LEVIATHAN MINE, CA
6 Miles East of Markleeville, CA
I was unable to photograph the mine itself due to a forest fire. Mountain roads leading to the mine were closed. The ground smoked with fire as we stopped roughly 1 mile from the mine entrance. Fire crews worked hard across the area smothering a wildfire that had been burning for roughly a week.
Images are from the surrounding area and the mine is just beyond the tree line in several of the photographs.
Leviathan Mine is an abandoned open-pit sulfur mine high on the eastern slope of the Sierra Nevada, in Alpine County CA. The mine, 24 miles southeast of Lake Tahoe, has been contaminating a nine-mile stretch of mountain creeks. The Toiyabe National Forest surrounds the site, and there are no permanent residents within several miles. The stream system drains into Nevada about five miles from the mine and enters the picturesque Carson Valley nine miles downstream from the mine. Although there had been some mining activities for copper minerals since the 1860s, major environmental problems originated during the open-pit sulfur mining that occurred from 1951 through 1962. During this period, Anaconda used Leviathan Mine as a source of sulfur to dissolve copper from relatively low-grade ore at a mine near Yerington, NV. In 1962 Anaconda ceased operations and sold the property to a local interest. No significant mining activities have taken place since.
The high sulfur content in the waste rocks and fractures at the 250-acre mine site turns snowmelt, rain and groundwater into sulfuric acid, which leaches contaminants from the native minerals such as arsenic, copper, nickel, zinc, chromium along with aluminum and iron. This acid mine drainage then flows into the creek system at a number of points, devastating aquatic life until the creeks join the East Fork of the Carson River, a much larger flow. Since 1983, the State of California has invested millions of dollars to contour the pit and surrounding waste piles, channel Leviathan Creek around the major disturbed area and capture the most concentrated flow in a series of ponds. Except for high flow periods during the spring snowmelt, the acid rock drainage that has been identified produced roughly half of all the flow in Leviathan Creek. Until recent treatment activities, a thick layer of orange precipitate coated the streambed most of the year until it washed into the East Fork with the high spring runoff each year.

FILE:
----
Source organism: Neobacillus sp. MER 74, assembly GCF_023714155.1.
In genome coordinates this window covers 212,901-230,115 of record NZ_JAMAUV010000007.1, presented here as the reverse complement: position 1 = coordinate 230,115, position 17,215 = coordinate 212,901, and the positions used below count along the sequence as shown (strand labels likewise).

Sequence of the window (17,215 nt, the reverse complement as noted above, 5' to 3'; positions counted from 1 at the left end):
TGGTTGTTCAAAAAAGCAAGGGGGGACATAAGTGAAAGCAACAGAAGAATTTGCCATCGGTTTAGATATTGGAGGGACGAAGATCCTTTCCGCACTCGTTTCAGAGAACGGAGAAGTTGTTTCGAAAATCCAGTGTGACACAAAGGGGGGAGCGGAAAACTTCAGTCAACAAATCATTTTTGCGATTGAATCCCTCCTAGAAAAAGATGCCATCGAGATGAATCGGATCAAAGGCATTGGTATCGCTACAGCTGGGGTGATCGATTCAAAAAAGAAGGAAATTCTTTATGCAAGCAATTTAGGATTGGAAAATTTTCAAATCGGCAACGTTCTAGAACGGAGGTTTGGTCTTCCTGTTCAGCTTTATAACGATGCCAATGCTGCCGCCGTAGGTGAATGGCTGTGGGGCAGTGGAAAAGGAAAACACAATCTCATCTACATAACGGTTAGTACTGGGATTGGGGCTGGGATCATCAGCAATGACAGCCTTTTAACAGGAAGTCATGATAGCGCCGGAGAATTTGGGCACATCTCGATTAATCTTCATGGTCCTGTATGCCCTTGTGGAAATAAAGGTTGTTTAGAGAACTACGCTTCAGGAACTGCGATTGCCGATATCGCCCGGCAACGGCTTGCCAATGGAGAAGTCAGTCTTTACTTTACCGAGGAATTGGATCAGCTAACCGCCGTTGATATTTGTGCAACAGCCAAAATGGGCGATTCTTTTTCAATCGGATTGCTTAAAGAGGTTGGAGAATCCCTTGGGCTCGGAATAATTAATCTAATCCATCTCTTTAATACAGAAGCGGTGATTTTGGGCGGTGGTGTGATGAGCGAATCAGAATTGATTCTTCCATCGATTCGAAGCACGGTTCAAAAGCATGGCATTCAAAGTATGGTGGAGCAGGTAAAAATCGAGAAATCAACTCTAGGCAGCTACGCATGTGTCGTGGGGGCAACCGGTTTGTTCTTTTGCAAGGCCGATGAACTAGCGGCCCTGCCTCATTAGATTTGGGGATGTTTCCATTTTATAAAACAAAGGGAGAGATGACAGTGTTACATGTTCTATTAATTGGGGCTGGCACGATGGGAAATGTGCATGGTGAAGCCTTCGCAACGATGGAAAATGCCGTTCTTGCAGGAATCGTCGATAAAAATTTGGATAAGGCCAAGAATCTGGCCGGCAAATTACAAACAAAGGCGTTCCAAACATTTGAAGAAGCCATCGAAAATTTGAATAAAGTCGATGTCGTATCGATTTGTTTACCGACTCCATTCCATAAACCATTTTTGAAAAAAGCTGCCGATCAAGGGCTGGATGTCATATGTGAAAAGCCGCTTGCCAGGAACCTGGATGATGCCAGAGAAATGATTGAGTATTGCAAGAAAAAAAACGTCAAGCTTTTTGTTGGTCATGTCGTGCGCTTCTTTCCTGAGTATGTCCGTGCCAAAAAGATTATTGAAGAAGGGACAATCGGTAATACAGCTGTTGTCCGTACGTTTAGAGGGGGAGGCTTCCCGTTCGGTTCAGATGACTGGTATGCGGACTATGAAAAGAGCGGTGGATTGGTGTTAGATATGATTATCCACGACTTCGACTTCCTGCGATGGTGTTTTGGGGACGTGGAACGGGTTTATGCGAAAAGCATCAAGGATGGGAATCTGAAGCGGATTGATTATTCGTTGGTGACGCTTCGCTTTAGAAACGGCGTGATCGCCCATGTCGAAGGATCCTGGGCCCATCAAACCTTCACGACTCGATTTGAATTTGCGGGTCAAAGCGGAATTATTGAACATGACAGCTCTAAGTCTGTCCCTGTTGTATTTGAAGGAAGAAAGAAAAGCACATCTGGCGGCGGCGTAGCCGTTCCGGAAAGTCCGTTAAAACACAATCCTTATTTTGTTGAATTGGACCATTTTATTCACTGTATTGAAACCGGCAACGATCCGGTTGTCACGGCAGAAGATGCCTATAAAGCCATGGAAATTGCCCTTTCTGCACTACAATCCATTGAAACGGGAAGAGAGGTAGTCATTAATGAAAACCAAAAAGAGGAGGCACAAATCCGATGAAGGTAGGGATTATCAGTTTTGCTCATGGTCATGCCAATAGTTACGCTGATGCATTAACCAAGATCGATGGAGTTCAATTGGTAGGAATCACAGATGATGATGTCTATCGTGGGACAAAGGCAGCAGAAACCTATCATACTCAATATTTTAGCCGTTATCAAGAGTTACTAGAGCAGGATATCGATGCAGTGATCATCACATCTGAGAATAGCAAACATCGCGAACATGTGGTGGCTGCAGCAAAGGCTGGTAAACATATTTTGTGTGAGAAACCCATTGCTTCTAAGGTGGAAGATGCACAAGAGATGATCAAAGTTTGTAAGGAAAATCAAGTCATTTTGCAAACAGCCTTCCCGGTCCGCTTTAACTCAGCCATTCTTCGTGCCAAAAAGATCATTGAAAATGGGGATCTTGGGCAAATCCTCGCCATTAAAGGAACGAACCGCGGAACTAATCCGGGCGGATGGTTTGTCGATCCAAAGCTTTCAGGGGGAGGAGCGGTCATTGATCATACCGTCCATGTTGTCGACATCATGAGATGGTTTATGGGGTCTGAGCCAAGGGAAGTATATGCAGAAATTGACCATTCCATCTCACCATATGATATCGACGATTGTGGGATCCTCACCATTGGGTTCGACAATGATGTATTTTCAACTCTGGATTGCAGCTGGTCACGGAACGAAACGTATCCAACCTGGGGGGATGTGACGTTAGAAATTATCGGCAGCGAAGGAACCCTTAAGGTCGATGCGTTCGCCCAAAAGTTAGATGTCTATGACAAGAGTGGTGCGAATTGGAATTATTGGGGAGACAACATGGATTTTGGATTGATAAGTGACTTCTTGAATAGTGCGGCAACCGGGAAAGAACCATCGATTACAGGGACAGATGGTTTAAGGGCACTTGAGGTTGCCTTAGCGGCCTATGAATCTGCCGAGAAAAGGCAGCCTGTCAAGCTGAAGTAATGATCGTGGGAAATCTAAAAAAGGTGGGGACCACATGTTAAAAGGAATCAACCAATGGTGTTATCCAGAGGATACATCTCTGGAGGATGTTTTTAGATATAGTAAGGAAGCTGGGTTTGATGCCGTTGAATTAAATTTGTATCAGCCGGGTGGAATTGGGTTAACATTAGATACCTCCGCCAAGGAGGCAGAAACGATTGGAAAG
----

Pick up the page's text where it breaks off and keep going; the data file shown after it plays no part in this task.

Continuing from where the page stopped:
The investigation into impacts from the acid rock drainage will include contaminated sediment and soil along the stream system. The possibility exists that contaminants may be present in greater concentrations in these soils due to discharges from the mine and could pose an increased risk to plants and animals, and even to humans who might use these resources.
By 1997, the Washoe Tribe of Nevada and California asked EPA to get involved to fully address the contamination from the mine. Local governments in California and Nevada also voiced their support for intervention. After a number of voluntary measures in 1997 and 1998 proved inadequate, the Leviathan Mine was listed on the NPL in May 2000.